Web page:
“It’s always about $”
“board is always spending $”
“Older citizens feel they have ‘done their part.’”
“If there are less students, why do they need more $”
The four lines, written in thick red marker beneath the title of “Negative Comments,” were the result of a brief brainstorming session among a handful of focus group participants last week on the Flagler County School Board’s proposed property tax levy. Voters get to vote on the referendum on June 7. It asks them whether they’d be willing to add the equivalent of 25 cents per $1,000 of taxable value on their property tax bill. (The referendum actually asks voters for double that amount, but half of it is the continuation of an existing levy. So the net additional tax would be the 25 cents.)
The $3.2 to $4 million in new dollars that would be generated annually (depending on property values’ health) would help restore the 45 minutes a day the school schedule lost in middle and high schools two years ago, because of cuts forced by reductions in state funding. It would hire 40 additional teachers, re-expanding curriculum choices, including electives, for students. It would help to pay for the return of school cops in elementary schools, ensuring that all school campuses have at least one school resource officer. And it would finance additional improvements to technology, mental health services and other needs currently short-changed.
But the timing of the referendum is tricky for the school district. Just last November the district asked for—and won—the renewal of a half-cent sales tax to pay for technology in schools. To go to voters less than a year later and ask them to approve yet another tax is a tougher sell. To do so on an odd day (June 7 is a Friday) may diminish turnout enough to give more polarized constituents disproportionate influence at the polls. The referendum may not be decided by centrists.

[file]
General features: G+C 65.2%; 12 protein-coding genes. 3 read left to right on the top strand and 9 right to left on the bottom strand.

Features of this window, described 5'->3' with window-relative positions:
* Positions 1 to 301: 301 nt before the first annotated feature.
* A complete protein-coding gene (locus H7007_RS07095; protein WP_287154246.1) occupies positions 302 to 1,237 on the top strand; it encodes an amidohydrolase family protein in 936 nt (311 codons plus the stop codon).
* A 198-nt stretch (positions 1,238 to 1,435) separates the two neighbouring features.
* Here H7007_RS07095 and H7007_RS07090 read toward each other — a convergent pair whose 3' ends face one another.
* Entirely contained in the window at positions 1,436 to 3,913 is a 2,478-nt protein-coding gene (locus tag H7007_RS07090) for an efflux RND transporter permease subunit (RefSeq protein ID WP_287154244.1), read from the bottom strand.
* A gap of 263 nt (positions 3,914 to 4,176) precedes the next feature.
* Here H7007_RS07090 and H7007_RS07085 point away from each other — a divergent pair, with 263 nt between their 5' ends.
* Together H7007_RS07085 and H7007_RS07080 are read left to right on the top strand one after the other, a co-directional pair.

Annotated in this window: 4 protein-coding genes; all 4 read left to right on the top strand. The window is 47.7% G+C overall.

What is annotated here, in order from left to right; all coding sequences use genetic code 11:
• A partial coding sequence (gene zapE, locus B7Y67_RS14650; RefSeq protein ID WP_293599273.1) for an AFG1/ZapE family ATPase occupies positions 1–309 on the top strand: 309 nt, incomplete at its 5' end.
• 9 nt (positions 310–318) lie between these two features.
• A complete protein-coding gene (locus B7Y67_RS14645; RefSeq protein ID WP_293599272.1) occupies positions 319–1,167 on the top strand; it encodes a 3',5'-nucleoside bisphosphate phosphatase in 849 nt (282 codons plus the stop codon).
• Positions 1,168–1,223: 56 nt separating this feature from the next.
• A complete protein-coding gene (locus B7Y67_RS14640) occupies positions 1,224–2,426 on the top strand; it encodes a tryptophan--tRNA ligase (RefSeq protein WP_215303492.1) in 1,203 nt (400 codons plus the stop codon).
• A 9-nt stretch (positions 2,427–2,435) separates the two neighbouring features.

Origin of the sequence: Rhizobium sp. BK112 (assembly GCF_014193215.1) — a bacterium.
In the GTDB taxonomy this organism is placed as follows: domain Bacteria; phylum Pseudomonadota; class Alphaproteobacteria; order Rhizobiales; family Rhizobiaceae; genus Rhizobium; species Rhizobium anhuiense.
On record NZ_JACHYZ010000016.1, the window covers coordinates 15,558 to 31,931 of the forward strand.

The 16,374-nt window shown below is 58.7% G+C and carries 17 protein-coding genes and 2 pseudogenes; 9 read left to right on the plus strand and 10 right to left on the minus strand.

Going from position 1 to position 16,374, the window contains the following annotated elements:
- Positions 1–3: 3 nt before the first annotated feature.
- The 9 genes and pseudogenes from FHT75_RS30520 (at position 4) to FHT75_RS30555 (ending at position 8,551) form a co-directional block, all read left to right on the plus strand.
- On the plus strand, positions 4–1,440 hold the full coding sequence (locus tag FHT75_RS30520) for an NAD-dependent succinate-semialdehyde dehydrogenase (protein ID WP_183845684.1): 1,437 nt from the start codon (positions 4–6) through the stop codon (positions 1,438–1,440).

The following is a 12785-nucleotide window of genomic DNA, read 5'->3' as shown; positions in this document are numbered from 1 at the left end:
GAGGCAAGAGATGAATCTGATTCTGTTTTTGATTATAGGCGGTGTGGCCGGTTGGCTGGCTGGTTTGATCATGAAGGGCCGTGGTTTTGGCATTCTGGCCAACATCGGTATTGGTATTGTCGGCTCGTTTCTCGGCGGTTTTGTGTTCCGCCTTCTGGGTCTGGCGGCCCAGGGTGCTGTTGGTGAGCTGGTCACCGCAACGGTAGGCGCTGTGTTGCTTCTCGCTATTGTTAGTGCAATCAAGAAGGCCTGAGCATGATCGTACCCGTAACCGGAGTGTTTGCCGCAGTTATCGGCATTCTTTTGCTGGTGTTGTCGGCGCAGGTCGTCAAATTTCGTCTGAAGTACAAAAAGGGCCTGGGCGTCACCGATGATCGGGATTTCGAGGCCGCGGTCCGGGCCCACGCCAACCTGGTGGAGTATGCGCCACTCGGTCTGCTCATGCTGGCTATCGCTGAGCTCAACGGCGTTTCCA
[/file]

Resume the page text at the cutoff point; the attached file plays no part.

Those are among the reasons Colleen Conklin, the school board member, has been holding weekly focus group meetings with anybody who’ll show up—anybody who’ll have picked up on notices of the meetings on Facebook or elsewhere—every Wednesday evening at 6:30 p.m. in the superintendent’s conference rom on the third floor of the Government Services Building in Bunnell.
Conklin’s purpose is two-fold: to hear what residents are saying about the levy, if they’re saying anything at all, to hear their complaints, their issues, their concerns. Conklin then wants to use that information to then better hone her message as she disseminates information about the levy, or to educate the very people at those Wednesday meetings, and hope that they, in turn, will fan out in the community and campaign for the levy, armed with facts.
And she wants those residents to be able to answer the sort of questions posed under “negative comments” last Wednesday. True, it’s always about money, but that’s because every year for the past six years the district has had to make cuts and contend with relatively fewer dollars and more responsibilities. Of course the board is always spending money, but what else is it supposed to do to maintain its standards and educate 13,000 students a year under roofs that don’t leak?
“This should be a regular, ongoing meeting, it’s really about gathering input,” Conklin said.”